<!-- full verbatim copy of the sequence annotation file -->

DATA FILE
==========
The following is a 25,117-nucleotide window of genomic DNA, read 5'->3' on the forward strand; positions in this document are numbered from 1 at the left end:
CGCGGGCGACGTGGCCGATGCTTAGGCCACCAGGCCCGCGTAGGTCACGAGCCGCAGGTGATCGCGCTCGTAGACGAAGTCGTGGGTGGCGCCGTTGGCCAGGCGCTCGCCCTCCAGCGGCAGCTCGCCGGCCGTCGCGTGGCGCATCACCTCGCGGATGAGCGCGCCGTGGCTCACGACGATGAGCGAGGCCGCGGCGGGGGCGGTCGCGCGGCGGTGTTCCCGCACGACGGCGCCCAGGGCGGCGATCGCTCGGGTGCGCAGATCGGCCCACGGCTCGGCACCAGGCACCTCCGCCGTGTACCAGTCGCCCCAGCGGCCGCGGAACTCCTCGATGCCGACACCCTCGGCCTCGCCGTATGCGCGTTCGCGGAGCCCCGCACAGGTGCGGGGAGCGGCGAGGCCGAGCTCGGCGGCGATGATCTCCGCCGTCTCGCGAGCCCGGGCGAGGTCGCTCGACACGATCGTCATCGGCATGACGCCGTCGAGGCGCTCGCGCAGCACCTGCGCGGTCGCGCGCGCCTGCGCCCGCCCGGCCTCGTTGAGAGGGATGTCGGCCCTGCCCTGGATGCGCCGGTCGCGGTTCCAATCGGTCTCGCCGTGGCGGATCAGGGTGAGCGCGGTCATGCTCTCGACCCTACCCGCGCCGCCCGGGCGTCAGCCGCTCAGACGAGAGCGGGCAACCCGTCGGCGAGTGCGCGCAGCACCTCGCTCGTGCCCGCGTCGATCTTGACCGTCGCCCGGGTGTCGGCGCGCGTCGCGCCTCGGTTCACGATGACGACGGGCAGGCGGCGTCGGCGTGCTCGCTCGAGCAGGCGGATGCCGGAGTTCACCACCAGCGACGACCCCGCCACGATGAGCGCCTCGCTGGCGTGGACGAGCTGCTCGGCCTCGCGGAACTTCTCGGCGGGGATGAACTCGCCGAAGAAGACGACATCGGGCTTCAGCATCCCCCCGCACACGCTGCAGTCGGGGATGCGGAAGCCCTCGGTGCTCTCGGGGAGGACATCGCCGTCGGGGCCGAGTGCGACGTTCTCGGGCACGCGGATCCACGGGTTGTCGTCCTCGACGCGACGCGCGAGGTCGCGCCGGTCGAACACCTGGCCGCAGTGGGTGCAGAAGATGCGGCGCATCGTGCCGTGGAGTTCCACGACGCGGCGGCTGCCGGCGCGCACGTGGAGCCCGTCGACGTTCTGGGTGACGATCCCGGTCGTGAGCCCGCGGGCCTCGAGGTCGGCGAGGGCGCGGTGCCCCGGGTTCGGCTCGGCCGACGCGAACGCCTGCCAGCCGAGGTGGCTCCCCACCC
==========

The following is a 25,117-nucleotide window of genomic DNA, read 5'->3' on the forward strand; positions in this document are numbered from 1 at the left end:
CGCGGGCGACGTGGCCGATGCTTAGGCCACCAGGCCCGCGTAGGTCACGAGCCGCAGGTGATCGCGCTCGTAGACGAAGTCGTGGGTGGCGCCGTTGGCCAGGCGCTCGCCCTCCAGCGGCAGCTCGCCGGCCGTCGCGTGGCGCATCACCTCGCGGATGAGCGCGCCGTGGCTCACGACGATGAGCGAGGCCGCGGCGGGGGCGGTCGCGCGGCGGTGTTCCCGCACGACGGCGCCCAGGGCGGCGATCGCTCGGGTGCGCAGATCGGCCCACGGCTCGGCACCAGGCACCTCCGCCGTGTACCAGTCGCCCCAGCGGCCGCGGAACTCCTCGATGCCGACACCCTCGGCCTCGCCGTATGCGCGTTCGCGGAGCCCCGCACAGGTGCGGGGAGCGGCGAGGCCGAGCTCGGCGGCGATGATCTCCGCCGTCTCGCGAGCCCGGGCGAGGTCGCTCGACACGATCGTCATCGGCATGACGCCGTCGAGGCGCTCGCGCAGCACCTGCGCGGTCGCGCGCGCCTGCGCCCGCCCGGCCTCGTTGAGAGGGATGTCGGCCCTGCCCTGGATGCGCCGGTCGCGGTTCCAATCGGTCTCGCCGTGGCGGATCAGGGTGAGCGCGGTCATGCTCTCGACCCTACCCGCGCCGCCCGGGCGTCAGCCGCTCAGACGAGAGCGGGCAACCCGTCGGCGAGTGCGCGCAGCACCTCGCTCGTGCCCGCGTCGATCTTGACCGTCGCCCGGGTGTCGGCGCGCGTCGCGCCTCGGTTCACGATGACGACGGGCAGGCGGCGTCGGCGTGCTCGCTCGAGCAGGCGGATGCCGGAGTTCACCACCAGCGACGACCCCGCCACGATGAGCGCCTCGCTGGCGTGGACGAGCTGCTCGGCCTCGCGGAACTTCTCGGCGGGGATGAACTCGCCGAAGAAGACGACATCGGGCTTCAGCATCCCCCCGCACACGCTGCAGTCGGGGATGCGGAAGCCCTCGGTGCTCTCGGGGAGGACATCGCCGTCGGGGCCGAGTGCGACGTTCTCGGGCACGCGGATCCACGGGTTGTCGTCCTCGACGCGACGCGCGAGGTCGCGCCGGTCGAACACCTGGCCGCAGTGGGTGCAGAAGATGCGGCGCATCGTGCCGTGGAGTTCCACGACGCGGCGGCTGCCGGCGCGCACGTGGAGCCCGTCGACGTTCTGGGTGACGATCCCGGTCGTGAGCCCGCGGGCCTCGAGGTCGGCGAGGGCGCGGTGCCCCGGGTTCGGCTCGGCCGACGCGAACGCCTGCCAGCCGAGGTGGCTCCCCACCC